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john11f

FOB Factory

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great contribution @beautiful_FrEaK ! fit looks perfect too.

considering your rotation and the stubborness of FOB, if you not gain weight, I guess these will be faded in 2045 :D

 

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Just won this from a Yahoo auction, but couldn't find any information on it other than it looks to be a 91-b repro

i-img1092x1200-1610980392yvopf713362.jpg

i-img1200x1011-1610980386zamsst13745.jpg

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Posted (edited)

Not sure what RMC's timeline was, but this sort of thing is def. present on some early- and mid-'90s Cane's

The MP-619 and M41058 both give off strong CSF vibes in that regard

Edited by julian-wolf

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You got some examples of those?
I remember noticing the wonky back pockets on the RMC S003 first before other brands did it this obviosuly on WW2 pairs. And the last 2 years or so more brands do this. FOB now, TCB, Warehouse (I don't remember them doing this before), the recent SC 1946 model, CSF obviously, Bridge of the Times as well, Denimbridge/Denim Base...I suerly forgot some.

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I'll take some close-ups of both of the above at some point, sure

The M41058, in particular, looked very human-made—both in terms of (in)consistency in thread count and in terms of loose threads & yarns popping out of seams

 

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I’d have thought Sugar Cane would have been the first decent stab at war denim - @Double 0 Soul is your best bet probably. Real McCoys is a possibility but IMO their S003 are not great. Those FOB Factory don’t look great either.

Freewheelers tried the ‘wonky’ stitching too, again not amongst their best.

The challenge with reproducing war denim is understanding the whole manufacturing process to make them look as they would have been. Wonky stitching is only part of the picture and from what I’ve seen only CSF capture the atmosphere, most others seem to find it difficult to capture that feeling.

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I think part of the problem is that the imperfections are often consistent, which  doesn’t sit right for obvious reasons. 

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^ That was the main thing that felt off about the TCB war jeans, to me at least…

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And that's also the same with RMC and probably these FOB ad well.

Agreeing with Duke, CSF is the most convincing in that department as it is not designed.

I just found it funny that more and more brands do this now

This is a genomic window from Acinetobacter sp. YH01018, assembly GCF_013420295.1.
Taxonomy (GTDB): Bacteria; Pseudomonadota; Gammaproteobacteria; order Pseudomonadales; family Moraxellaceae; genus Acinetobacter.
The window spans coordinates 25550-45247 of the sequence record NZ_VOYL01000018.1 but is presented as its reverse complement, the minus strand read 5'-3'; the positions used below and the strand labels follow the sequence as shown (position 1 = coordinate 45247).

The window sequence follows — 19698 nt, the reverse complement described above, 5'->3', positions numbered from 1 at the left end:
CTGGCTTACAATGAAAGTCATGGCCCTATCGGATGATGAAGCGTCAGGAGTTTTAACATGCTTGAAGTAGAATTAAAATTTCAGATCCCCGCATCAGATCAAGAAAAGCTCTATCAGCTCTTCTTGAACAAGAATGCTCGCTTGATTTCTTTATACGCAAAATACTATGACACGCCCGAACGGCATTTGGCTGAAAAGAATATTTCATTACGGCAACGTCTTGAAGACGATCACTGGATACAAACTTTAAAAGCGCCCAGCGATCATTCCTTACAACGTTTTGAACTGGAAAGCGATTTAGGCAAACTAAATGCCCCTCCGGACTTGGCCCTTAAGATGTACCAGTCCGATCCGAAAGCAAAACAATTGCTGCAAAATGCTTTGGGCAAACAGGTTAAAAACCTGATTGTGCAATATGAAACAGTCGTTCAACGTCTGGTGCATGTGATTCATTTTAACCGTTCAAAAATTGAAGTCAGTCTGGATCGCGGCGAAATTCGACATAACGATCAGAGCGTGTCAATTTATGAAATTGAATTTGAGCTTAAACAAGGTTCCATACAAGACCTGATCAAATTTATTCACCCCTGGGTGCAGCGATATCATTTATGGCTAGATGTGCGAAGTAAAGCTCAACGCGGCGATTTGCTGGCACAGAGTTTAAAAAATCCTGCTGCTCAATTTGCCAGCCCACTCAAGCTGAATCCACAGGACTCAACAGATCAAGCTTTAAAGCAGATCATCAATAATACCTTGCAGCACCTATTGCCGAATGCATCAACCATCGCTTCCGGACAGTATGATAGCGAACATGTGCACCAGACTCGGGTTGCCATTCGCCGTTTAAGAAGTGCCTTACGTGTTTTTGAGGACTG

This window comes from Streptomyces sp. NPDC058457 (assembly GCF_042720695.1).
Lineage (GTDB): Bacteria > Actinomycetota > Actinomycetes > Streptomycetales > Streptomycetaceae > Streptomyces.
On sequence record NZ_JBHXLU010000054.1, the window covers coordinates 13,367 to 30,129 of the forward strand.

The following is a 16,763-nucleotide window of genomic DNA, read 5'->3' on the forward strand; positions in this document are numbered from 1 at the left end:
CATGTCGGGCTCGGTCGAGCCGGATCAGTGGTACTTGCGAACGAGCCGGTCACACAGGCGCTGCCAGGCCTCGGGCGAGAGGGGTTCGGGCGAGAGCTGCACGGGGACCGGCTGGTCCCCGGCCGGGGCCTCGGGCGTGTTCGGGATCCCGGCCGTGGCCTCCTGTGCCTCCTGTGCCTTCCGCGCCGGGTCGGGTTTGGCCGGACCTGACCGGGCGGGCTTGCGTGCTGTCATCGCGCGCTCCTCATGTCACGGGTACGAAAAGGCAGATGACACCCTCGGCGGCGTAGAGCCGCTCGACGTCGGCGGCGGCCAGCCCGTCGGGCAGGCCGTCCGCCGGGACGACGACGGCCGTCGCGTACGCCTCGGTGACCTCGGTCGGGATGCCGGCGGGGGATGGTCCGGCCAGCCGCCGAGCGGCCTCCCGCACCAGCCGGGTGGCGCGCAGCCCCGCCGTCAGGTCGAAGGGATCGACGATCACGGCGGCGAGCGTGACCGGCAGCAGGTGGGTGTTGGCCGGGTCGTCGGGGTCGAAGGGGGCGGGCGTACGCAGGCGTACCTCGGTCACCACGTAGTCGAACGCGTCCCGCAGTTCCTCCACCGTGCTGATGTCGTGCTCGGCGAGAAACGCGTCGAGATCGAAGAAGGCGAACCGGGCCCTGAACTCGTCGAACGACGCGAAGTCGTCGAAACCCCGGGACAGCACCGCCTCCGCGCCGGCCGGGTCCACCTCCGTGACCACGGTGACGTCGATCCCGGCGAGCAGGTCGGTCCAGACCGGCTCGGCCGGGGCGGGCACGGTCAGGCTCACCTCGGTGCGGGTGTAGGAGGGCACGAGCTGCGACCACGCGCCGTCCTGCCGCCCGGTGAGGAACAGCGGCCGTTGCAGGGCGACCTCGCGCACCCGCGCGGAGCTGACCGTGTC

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Posted (edited)
41 minutes ago, unders said:

I think part of the problem is that the imperfections are often consistent, which  doesn’t sit right for obvious reasons. 

I think there’s something right and something wrong with that. It’s a scale issue fundamentally. CSF makes a pair each day (I dunno, I’m just guessing) but Levi’s factories were producing a pair every 30 seconds.

Point here is that a machinist repeating a task hundreds of times quickly is more likely to find efficiency through consistency. The variations then would be that each machinist would be slightly different to his/her colleagues making the same part.

As I said elsewhere the cutting would have an influence because the machinist would be working to join parts that don’t match the way they should, but the repro folks have never figured that or decided it’s too difficult to account for so they focus on the ‘wonky-ness’ of stitching because it’s easier, then screw it up by using excellent machinists in good conditions making jeans ‘slowly’ giving them too much time to think about their ‘mistakes’

Edited by Duke Mantee

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29 minutes ago, Duke Mantee said:

I think there’s something right and something wrong with that. It’s a scale issue fundamentally. CSF makes a pair each day (I dunno, I’m just guessing) but Levi’s factories were producing a pair every 30 seconds.

Point here is that a machinist repeating a task hundreds of times quickly is more likely to find efficiency through consistency. The variations then would be that each machinist would be slightly different to his/her colleagues making the same part.

As I said elsewhere the cutting would have an influence because the machinist would be working to join parts that don’t match the way they should

Some good points here Duke. Surely they’d be relevant to Levi’s (and other) jeans of all eras though and not just WWII, which seem to be the only repro models they appear on?

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19 minutes ago, Maynard Friedman said:

Some good points here Duke. Surely they’d be relevant to Levi’s (and other) jeans of all eras though and not just WWII, which seem to be the only repro models they appear on?